Beesource Beekeeping Forums banner
1 - 14 of 14 Posts

·
Registered
Joined
·
3,291 Posts
i've wondered the same. That area always has propolis on frame frame rest. I wonder if it allows bees to propolis to hold frames more secure
 

·
Registered
Joined
·
2,280 Posts
the straight style is easier to make. the tapered style contacts the box less so it does not get glued in by the bees as much, the tapered ones come loose easier. when new the tapered ones tend to self center, the flat ones stay flat on top. the tapered ones are stronger where they tend to break... it is your choice.... I don't much care, I seem to have bigger problems.
 

·
Registered
Joined
·
208 Posts
the straight style is easier to make. the tapered style contacts the box less so it does not get glued in by the bees as much, the tapered ones come loose easier. when new the tapered ones tend to self center, the flat ones stay flat on top. the tapered ones are stronger where they tend to break... it is your choice.... I don't much care, I seem to have bigger problems.
I love trying to build my own too even if not much cheapier it's more satisfying... With help from this forum I have built 2 complete new hives with tops and bottom boards, 6 shallow honey supers, 4 5- frame nucs and 9 swarm traps.... The only thing I have had to buy are the frames...

Question if you don't put the guides in the frames will they not build out correctly or do you do it more for strength?
 

·
Registered
Joined
·
208 Posts
The 2 dowel looking guides inside your frame... Is that for strength???

I know the thin line of foundation is to help the bees start....
 

·
Super Moderator
Joined
·
11,246 Posts
Those who use dowels with foundationless frames typically do so because the bees may not attach the comb to all 4 sides of the frame (at least initially). The dowels provide additional strength to the unsupported bottom edge of the comb.

If you are used to pivoting frames (with foundation) parallel to the top bar to inspect the frame upside down, then that comb may be at risk of breaking without reinforcement. If you learn to rotate new foundationless comb end-for-end, the risk of breakage is lower.
 

·
Registered
Joined
·
208 Posts
Those who use dowels with foundationless frames typically do so because the bees may not attach the comb to all 4 sides of the frame (at least initially). The dowels provide additional strength to the unsupported bottom edge of the comb.

If you are used to pivoting frames (with foundation) parallel to the top bar to inspect the frame upside down, then that comb may be at risk of breaking without reinforcement. If you learn to rotate new foundationless comb end-for-end, the risk of breakage is lower.
That's what I thought and makes total sense.... I added two foundationless frames to each honey super so I could have cut comb this year but I didn't reinforce and they built and filled with no issues....
 

·
Registered
Joined
·
208 Posts
i used http://www.beesource.com/forums/showthread.php?277747-How-To-Make-Your-Own-Frames-Photo-Tutorial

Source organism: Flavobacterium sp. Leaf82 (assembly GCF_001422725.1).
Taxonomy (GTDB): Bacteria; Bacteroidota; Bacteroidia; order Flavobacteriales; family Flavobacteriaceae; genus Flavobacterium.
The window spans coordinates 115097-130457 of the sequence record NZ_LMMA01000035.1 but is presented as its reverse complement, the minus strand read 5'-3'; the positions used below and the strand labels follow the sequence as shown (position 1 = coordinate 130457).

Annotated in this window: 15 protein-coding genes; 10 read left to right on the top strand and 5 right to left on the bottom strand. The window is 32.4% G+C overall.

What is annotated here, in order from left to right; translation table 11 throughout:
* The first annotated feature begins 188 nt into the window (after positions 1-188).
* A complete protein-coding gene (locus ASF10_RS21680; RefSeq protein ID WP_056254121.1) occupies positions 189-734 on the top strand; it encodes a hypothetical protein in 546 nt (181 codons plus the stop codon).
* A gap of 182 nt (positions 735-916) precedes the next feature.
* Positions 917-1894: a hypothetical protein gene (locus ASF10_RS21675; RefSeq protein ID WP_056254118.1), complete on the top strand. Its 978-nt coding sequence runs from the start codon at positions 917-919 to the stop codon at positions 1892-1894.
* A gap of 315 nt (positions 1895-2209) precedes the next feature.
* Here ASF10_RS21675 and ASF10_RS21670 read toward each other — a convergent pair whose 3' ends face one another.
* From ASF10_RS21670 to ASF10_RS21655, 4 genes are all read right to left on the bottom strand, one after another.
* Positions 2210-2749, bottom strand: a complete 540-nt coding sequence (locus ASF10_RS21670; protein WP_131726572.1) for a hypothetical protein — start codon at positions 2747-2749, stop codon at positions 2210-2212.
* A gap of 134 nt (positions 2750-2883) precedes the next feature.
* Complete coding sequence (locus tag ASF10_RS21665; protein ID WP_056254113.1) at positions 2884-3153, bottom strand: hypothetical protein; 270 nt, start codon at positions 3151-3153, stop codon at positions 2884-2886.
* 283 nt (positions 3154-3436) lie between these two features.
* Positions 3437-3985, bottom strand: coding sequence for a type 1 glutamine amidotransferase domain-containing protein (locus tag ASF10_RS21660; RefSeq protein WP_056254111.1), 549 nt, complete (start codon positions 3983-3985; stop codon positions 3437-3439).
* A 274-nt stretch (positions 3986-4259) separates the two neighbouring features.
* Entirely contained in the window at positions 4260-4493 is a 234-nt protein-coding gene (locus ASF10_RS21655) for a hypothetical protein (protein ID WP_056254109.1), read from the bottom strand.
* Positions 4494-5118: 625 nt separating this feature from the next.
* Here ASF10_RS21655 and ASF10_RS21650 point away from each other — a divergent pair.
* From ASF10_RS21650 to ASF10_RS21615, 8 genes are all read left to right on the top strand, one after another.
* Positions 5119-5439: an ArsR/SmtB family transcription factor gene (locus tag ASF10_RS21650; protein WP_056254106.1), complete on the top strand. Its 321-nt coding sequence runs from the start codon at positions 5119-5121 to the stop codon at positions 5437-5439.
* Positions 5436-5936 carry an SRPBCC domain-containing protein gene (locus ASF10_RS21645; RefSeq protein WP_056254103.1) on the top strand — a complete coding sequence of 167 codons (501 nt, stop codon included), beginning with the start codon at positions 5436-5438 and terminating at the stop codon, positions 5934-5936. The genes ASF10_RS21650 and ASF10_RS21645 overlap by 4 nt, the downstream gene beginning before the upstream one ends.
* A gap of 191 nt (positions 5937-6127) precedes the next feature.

Making tapered bars isn't that much different than making them straight. especially if you have a 2x10 or 2x12 where you are slicing a bunch at once.

i didn't put any sticks in mine.. just popsicle stick guides. just have to be smart until all sides are attached.
Instead of making all the joint cuts for the top bar to attach to the side couldn't you just attach flush with nails and then run a dowel through the top into the sides for strength? I have router and table saw but that is a lot of cuts and I like simplicity but it has to work too...
 

·
Banned
Joined
·
13,203 Posts
Discussion Starter · #11 ·
I think it would be adequate but not as strong as the typical locking joint. I would use two smaller dowels and two crown staples at 90 degrees where one leg goes into the top bar and one into the end bar.
 

·
Registered
Joined
·
208 Posts
I think it would be adequate but not as strong as the typical locking joint. I would use two smaller dowels and two crown staples at 90 degrees where one leg goes into the top bar and one into the end bar.
That is what I was thinking too because it would be easier and faster to make... I like the idea of the 90 degree staples for extra strength... I will give it a shot.... Plus if I copy the dowels inside the frame like your design that is even stronger correct???
 

·
Registered
Joined
·
652 Posts
Instead of making all the joint cuts for the top bar to attach to the side couldn't you just attach flush with nails and then run a dowel through the top into the sides for strength? I have router and table saw but that is a lot of cuts and I like simplicity but it has to work too...
it is a bunch of cuts but it can be done pretty efficiently if you do things in order and don't miss any pieces and have to reset. on my 2nd set of frames we used all table saw and no router. for some of the cuts we could set up a pile of pieces to run through at once.

watch out for launched pieces getting kicked back. we were setting field goal records in my dad's shop with a few top bar pieces haha

mine before gluing in comb guides
 

·
Registered
Joined
·
721 Posts
I use bamboo skewers from the dollar store for dowel rods. Cross wired with mono for support on deeps. Tongue depressors for starter guide in Kelly grooved top bar, side bar, and bottom bar. It was what I had to work with when I started, they drew it out fine.
 
1 - 14 of 14 Posts
Top